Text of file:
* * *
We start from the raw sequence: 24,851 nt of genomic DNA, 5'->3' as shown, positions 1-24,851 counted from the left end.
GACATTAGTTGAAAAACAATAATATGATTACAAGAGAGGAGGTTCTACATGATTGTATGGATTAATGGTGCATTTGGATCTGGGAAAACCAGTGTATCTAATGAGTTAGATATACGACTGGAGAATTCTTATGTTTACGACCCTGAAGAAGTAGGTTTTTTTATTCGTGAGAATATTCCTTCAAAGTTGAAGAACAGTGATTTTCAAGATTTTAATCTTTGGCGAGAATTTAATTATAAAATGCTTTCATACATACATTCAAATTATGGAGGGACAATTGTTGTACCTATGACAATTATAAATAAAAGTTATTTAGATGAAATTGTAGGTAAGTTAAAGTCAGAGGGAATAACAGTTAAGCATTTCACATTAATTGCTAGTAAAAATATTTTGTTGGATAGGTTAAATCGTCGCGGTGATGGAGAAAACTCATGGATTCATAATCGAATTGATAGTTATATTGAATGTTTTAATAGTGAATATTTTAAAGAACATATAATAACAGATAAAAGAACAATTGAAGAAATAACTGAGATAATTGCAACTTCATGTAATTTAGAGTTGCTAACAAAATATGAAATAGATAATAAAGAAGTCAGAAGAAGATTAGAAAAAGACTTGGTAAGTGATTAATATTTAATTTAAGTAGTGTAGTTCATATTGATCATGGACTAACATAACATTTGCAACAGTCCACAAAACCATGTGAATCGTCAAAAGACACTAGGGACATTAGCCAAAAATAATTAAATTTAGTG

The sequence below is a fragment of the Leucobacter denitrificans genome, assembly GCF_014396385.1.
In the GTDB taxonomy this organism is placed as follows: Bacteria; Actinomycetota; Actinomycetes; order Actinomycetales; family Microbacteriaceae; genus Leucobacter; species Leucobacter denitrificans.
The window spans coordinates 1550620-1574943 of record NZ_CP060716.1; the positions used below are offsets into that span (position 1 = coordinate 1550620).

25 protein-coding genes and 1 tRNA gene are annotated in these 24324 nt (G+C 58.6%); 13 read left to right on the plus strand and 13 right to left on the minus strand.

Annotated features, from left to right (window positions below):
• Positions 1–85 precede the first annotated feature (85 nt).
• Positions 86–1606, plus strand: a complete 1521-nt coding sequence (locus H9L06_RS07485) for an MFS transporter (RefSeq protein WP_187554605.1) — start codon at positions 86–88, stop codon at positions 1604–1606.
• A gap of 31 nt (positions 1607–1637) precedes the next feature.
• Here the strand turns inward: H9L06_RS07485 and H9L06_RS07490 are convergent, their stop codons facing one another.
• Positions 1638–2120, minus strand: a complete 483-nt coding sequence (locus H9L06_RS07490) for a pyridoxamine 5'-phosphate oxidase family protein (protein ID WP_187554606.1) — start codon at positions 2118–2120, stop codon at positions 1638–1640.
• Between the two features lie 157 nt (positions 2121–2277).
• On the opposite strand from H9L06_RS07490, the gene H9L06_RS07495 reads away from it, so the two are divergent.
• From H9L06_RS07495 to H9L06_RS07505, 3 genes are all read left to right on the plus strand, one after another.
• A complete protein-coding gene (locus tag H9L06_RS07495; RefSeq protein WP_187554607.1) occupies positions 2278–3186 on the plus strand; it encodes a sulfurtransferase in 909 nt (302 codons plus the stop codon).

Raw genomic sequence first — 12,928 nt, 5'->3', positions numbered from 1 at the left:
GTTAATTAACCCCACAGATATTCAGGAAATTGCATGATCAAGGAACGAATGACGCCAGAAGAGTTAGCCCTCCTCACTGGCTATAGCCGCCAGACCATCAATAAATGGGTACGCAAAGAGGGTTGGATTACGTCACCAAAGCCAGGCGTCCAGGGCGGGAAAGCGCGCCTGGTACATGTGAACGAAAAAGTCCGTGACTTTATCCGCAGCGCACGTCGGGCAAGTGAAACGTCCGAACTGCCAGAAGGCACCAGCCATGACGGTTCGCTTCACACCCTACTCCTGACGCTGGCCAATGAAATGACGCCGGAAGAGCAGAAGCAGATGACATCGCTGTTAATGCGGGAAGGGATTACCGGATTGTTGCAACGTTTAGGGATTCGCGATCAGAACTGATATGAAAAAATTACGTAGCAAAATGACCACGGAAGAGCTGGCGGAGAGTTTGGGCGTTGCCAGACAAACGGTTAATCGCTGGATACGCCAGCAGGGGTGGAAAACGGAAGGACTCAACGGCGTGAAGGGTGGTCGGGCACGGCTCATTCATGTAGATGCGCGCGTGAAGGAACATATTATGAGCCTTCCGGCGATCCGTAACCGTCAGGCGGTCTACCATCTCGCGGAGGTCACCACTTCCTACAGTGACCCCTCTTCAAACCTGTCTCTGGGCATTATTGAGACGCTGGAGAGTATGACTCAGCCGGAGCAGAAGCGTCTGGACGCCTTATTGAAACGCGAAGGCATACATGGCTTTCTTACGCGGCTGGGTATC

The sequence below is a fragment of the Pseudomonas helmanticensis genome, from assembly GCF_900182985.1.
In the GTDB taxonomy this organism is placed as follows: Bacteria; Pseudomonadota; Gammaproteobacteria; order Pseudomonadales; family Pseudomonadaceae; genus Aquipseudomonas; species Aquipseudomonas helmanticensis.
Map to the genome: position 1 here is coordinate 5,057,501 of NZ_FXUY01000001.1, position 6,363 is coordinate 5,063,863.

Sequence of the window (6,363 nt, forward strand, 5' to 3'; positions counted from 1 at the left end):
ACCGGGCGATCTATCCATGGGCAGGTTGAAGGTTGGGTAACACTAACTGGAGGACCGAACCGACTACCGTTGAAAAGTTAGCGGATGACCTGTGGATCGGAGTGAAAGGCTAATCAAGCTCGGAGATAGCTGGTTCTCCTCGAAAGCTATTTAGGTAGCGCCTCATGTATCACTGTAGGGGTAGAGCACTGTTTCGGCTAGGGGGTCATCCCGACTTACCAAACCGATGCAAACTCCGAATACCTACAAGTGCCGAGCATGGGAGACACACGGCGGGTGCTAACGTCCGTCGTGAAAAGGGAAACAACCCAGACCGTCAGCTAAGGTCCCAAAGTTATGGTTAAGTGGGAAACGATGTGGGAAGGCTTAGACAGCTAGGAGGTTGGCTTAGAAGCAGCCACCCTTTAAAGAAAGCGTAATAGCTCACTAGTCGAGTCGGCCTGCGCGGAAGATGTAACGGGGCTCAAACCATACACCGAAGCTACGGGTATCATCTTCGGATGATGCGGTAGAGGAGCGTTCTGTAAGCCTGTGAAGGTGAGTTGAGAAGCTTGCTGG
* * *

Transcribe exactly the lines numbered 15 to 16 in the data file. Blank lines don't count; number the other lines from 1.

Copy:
• From H9L06_RS07495 to H9L06_RS07505, 3 genes are all read left to right on the plus strand, one after another.
• A complete protein-coding gene (locus tag H9L06_RS07495; RefSeq protein WP_187554607.1) occupies positions 2278–3186 on the plus strand; it encodes a sulfurtransferase in 909 nt (302 codons plus the stop codon).